Already deep in debt, Tom and Bill Berryhill--fourth-generation farmers--recently had to come up with $80,000 or lose the San Joaquin Valley farm they had cultivated for eight years.
One of the wineries they contracted with no longer wanted the variety of wine grapes they were harvesting. “We were really hurting,” said Bill Berryhill, 26, a big man with an unruly shock of hair. “But we had this one last chance, if we could just get the $1,500 an acre to graft a new variety of wine grapes on our vines.”
But no commercial bank would give them a loan, the brothers said.
“We knew that it was all over,” Tom Berryhill, 30, said as he and his brother showed a visitor their vineyards and apple and almond orchards. “We were going to lose it all if Dad couldn’t help us.”
Fortunately for them, their father, Clare L. Berryhill, was able to help. Since 1983, Clare Berryhill, 59, a lifelong Stanislaus County farmer and former legislator, has been director of the California Department of Food and Agriculture--the state’s No. 1 farmer.
His sons had purchased their 150-acre farm about 28 miles south of Modesto from him in 1977, at a time when agriculture was booming. Seldom in this century had the prospects for young American farmers seemed so bright.
“Everything penciled out,” Tom Berryhill said. “The price was right, land was appreciating and farming was hot. Unfortunately, there was no crystal ball to foretell what was going to happen.”
Tom and Bill Berryhill’s story illustrates how one family responded to the deepening farm crisis and also shows what is happening to many segments of California agriculture.
In a state with a diversified farm economy once thought to be immune to recession, the Berryhills found themselves facing the same problem as their Midwestern counterparts: They had borrowed heavily to get into farming and had no way to repay their debts. Many of their neighbors had done the same, and many were less fortunate than they.
In fact, California banks last year wrote off $240 million in bad farm loans--about 26% of all the defaulted agriculture loans in the nation. The proportion of farm loans being written off in California is three times that of other hard-hit farm states.
No one is certain why California banks are writing off more debts, but some experts theorize that since this state’s large banks lend less than 10% of their money to farmers, they are better able to write off farm losses than are small banks in the Midwest. Others warn, however, that the statistics reveal that California farmers are in more trouble than was first thought.
The Berryhills are struggling to stay clear of those grim statistics.
From the time they were children, there was never any question that the Berryhill brothers would become farmers. Tom Berryhill was out of college and his brother had just graduated from high school when they bought the land from their father, borrowing nearly $300,000 from the Federal Land Bank. Clare Berryhill took back a $200,000 second mortgage.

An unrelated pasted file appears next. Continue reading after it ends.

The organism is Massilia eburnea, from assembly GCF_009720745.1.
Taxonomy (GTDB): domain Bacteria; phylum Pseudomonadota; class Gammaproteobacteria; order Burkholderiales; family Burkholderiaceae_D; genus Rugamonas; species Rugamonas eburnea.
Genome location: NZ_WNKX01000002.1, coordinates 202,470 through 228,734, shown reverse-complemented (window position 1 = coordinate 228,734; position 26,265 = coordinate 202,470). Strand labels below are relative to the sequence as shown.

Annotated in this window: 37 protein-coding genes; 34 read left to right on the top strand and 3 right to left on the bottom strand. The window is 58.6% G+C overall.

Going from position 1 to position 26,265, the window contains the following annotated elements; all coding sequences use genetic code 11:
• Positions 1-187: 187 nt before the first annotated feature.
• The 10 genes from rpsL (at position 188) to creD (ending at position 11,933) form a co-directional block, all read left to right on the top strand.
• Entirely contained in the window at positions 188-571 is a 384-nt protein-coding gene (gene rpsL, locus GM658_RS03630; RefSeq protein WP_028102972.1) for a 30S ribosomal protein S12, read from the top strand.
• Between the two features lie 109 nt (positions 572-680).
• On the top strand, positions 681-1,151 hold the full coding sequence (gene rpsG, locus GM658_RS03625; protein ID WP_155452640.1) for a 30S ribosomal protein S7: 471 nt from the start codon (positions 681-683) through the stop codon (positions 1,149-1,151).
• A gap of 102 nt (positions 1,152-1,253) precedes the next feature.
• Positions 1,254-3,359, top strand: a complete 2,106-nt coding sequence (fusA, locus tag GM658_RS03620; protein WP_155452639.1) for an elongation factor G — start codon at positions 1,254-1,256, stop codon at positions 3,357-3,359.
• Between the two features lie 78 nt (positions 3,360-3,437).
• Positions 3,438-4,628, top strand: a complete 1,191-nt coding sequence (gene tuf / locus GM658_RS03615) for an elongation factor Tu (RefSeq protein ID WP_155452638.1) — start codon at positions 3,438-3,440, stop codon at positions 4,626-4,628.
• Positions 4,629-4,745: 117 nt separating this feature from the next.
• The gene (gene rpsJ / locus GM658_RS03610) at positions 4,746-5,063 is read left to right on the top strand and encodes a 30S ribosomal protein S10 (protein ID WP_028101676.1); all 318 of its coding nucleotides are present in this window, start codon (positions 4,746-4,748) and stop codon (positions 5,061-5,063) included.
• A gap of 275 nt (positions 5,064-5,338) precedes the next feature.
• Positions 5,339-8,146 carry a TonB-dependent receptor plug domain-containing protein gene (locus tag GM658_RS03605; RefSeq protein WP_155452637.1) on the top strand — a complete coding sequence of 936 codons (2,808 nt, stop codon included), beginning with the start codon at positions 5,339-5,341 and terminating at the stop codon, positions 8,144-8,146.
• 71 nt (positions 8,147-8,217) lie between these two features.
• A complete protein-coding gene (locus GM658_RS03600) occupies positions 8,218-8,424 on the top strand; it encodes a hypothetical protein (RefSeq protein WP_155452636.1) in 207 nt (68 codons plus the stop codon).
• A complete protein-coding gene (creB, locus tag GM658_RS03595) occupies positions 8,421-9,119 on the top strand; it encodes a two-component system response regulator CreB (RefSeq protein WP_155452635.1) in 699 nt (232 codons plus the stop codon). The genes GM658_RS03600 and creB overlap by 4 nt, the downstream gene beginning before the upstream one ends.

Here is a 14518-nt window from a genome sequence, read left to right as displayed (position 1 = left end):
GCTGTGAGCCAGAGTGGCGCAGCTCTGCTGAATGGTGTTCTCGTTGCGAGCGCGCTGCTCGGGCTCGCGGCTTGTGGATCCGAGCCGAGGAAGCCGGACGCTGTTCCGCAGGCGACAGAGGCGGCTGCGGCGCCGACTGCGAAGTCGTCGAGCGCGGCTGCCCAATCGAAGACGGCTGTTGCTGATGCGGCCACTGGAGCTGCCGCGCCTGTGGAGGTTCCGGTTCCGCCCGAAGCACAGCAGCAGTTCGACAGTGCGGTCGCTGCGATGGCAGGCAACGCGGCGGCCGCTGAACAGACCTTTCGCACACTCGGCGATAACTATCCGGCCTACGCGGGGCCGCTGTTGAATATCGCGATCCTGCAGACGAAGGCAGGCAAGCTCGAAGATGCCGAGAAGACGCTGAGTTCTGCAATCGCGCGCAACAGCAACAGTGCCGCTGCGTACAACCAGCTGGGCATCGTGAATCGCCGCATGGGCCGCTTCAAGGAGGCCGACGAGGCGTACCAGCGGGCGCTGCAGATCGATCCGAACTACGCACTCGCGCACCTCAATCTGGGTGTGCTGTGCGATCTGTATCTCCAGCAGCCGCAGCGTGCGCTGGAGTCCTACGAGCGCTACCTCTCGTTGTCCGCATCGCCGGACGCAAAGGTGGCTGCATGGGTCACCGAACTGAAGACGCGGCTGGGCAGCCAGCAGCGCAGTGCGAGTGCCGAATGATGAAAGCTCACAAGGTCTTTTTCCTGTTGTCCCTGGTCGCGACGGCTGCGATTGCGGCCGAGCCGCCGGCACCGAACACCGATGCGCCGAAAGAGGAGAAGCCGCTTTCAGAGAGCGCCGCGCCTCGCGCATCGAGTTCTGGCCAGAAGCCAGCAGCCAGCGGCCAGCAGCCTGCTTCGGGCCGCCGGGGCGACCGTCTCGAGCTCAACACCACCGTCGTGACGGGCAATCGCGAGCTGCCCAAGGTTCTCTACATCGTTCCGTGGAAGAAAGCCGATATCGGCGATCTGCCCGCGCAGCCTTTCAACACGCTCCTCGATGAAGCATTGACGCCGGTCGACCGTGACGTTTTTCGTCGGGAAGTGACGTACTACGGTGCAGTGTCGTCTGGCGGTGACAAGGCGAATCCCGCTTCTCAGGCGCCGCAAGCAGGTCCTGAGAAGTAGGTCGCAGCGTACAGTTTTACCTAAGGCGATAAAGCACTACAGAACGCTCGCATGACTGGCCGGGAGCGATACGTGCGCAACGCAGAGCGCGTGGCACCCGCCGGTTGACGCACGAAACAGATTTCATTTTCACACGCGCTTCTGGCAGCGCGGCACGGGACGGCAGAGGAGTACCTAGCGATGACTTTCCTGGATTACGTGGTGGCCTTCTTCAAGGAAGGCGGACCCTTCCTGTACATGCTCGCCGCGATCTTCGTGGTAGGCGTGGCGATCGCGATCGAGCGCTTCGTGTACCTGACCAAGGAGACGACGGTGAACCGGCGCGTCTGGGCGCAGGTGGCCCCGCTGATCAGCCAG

Those first years went well. Using borrowed money, they plowed and leveled a 40-acre pasture and planted almonds. Next they redeveloped one of their vineyards, pulling out 30 acres of old vines and planting more desirable varieties of wine grapes.
Bill Berryhill wanted more business training, so he enrolled in Butte College in the spring and winter quarters, returning to the farm in the fall to drive the mechanical grape harvester they had purchased. In addition to picking their own grapes, the brothers did machine harvesting for other growers, which netted them an additional $20,000 a year.
Borrowing and repaying $150,000 a year in short-term production loans, they continued to improve their land and diversify their operations, most recently by planting 12 acres of Granny Smith apples.
“Times were good,” Tom Berryhill said. “We were living well, taking helicopter ski trips in the Sierra.”
“California growers got a little bit spoiled in those good years,” Clare Berryhill said, needling his sons.
“Maybe we could have been better managers,” Bill Berryhill replied, “been more efficient by watching the little things like (extra) labor costs, that sort of thing. But we were young and learning. And looking back . . . I think we did the right things. But by the time our new trees and vines matured and were producing, the markets were going to hell.”
Because those high-rolling years had lured more farmers and investors into agriculture, production soared. And the markets for a number of crops became glutted. “The bottom just went out of the wine grape market,” Tom Berryhill said.
But it isn’t just the domestic surplus that is hurting California farmers. Many had been exporting large parts of their crops. Farmers like the Berryhills complain that the strength of the dollar overseas now makes it hard for them to compete with other countries for foreign markets and even for some domestic markets.
“The French and Italians are landing wine in New York City cheaper than California wineries can ship it east,” Bill Berryhill said.
The Berryhills did not feel the full effect of the farm crisis until 1983. Market prices again fell sharply, farming costs remained high and the brothers were unable to repay $20,000 of their annual production loan.
Their bank, the Tracy Production Credit Assn., agreed to carry over the debt. But 1984 was another bad year and their debt carry-over doubled, at 16% interest.
Grape Prices Fall